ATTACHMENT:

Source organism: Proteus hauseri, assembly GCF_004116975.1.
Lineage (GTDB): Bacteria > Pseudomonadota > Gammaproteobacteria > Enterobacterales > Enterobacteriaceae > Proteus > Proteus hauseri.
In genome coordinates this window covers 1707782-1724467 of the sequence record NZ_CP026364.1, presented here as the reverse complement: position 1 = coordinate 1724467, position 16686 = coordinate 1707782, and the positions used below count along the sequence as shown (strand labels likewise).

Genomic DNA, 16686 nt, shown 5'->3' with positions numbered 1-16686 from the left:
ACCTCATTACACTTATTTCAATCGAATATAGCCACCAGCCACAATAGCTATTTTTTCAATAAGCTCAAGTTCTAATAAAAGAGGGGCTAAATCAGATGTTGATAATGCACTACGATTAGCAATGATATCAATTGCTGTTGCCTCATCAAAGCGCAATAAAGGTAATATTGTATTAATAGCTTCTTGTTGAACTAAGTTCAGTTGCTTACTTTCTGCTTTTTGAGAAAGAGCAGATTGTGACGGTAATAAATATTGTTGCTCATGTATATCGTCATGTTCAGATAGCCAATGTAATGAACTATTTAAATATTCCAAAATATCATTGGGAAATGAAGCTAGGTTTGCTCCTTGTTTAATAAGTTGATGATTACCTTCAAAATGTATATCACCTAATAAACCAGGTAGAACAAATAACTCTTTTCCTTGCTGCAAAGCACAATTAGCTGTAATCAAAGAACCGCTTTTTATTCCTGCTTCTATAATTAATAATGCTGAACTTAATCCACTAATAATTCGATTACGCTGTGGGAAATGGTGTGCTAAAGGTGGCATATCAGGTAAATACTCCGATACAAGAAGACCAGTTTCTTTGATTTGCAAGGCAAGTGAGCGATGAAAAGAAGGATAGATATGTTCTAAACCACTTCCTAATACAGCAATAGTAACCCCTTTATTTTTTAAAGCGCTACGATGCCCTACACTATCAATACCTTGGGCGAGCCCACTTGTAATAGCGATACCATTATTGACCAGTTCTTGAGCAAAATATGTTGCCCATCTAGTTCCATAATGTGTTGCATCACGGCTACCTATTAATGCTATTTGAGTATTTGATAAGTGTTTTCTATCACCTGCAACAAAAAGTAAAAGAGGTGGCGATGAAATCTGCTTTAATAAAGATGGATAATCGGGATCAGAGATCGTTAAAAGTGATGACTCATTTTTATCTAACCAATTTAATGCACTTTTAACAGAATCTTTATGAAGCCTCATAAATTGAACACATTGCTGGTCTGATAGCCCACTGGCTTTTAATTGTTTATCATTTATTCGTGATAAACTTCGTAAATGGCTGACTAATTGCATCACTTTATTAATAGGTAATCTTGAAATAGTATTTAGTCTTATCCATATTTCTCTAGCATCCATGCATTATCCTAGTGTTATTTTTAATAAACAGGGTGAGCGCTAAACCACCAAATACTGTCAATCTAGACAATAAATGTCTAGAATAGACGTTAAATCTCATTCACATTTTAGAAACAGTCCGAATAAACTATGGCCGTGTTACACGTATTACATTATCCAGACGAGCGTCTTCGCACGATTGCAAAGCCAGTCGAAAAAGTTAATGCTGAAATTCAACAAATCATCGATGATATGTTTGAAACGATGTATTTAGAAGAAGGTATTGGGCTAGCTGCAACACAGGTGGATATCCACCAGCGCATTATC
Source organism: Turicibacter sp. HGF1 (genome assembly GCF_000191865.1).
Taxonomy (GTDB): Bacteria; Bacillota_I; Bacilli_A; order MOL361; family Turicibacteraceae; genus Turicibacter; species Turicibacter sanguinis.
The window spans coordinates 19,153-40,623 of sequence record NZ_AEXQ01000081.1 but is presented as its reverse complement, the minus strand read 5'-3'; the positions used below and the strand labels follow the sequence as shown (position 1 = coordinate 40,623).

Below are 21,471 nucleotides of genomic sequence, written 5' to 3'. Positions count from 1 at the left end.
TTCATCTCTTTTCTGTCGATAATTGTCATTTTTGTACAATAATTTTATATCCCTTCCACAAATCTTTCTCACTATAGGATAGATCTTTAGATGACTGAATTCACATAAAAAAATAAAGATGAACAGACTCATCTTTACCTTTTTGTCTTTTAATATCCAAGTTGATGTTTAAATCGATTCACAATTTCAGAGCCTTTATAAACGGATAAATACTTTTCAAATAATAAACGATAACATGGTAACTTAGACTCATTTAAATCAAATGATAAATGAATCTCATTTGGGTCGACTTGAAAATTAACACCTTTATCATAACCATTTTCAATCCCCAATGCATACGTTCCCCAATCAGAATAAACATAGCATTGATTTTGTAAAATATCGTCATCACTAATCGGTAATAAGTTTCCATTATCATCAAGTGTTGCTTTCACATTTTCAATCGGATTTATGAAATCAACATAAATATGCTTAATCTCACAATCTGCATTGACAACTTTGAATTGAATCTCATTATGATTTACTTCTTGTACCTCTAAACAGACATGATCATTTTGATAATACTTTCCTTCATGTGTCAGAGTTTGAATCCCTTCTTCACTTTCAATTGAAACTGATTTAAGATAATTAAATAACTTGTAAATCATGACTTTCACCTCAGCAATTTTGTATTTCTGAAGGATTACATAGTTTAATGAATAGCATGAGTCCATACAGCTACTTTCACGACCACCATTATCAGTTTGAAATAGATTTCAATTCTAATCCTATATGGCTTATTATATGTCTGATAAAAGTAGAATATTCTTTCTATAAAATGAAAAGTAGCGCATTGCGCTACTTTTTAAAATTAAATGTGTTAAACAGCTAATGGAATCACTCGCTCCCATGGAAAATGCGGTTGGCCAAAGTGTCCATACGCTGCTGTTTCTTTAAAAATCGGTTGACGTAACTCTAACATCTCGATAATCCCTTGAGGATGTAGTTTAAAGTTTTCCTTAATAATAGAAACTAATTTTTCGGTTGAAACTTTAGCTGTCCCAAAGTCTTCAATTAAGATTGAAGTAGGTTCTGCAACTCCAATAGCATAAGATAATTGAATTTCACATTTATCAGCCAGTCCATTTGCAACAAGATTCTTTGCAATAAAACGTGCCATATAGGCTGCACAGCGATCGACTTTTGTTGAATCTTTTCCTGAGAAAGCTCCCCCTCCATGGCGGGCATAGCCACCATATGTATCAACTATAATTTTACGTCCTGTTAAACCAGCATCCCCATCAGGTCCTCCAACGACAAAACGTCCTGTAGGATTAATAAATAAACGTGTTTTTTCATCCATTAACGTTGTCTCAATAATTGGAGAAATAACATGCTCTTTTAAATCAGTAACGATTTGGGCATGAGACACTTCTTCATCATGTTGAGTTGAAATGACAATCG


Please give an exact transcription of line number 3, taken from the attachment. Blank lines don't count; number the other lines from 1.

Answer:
In genome coordinates this window covers 1707782-1724467 of the sequence record NZ_CP026364.1, presented here as the reverse complement: position 1 = coordinate 1724467, position 16686 = coordinate 1707782, and the positions used below count along the sequence as shown (strand labels likewise).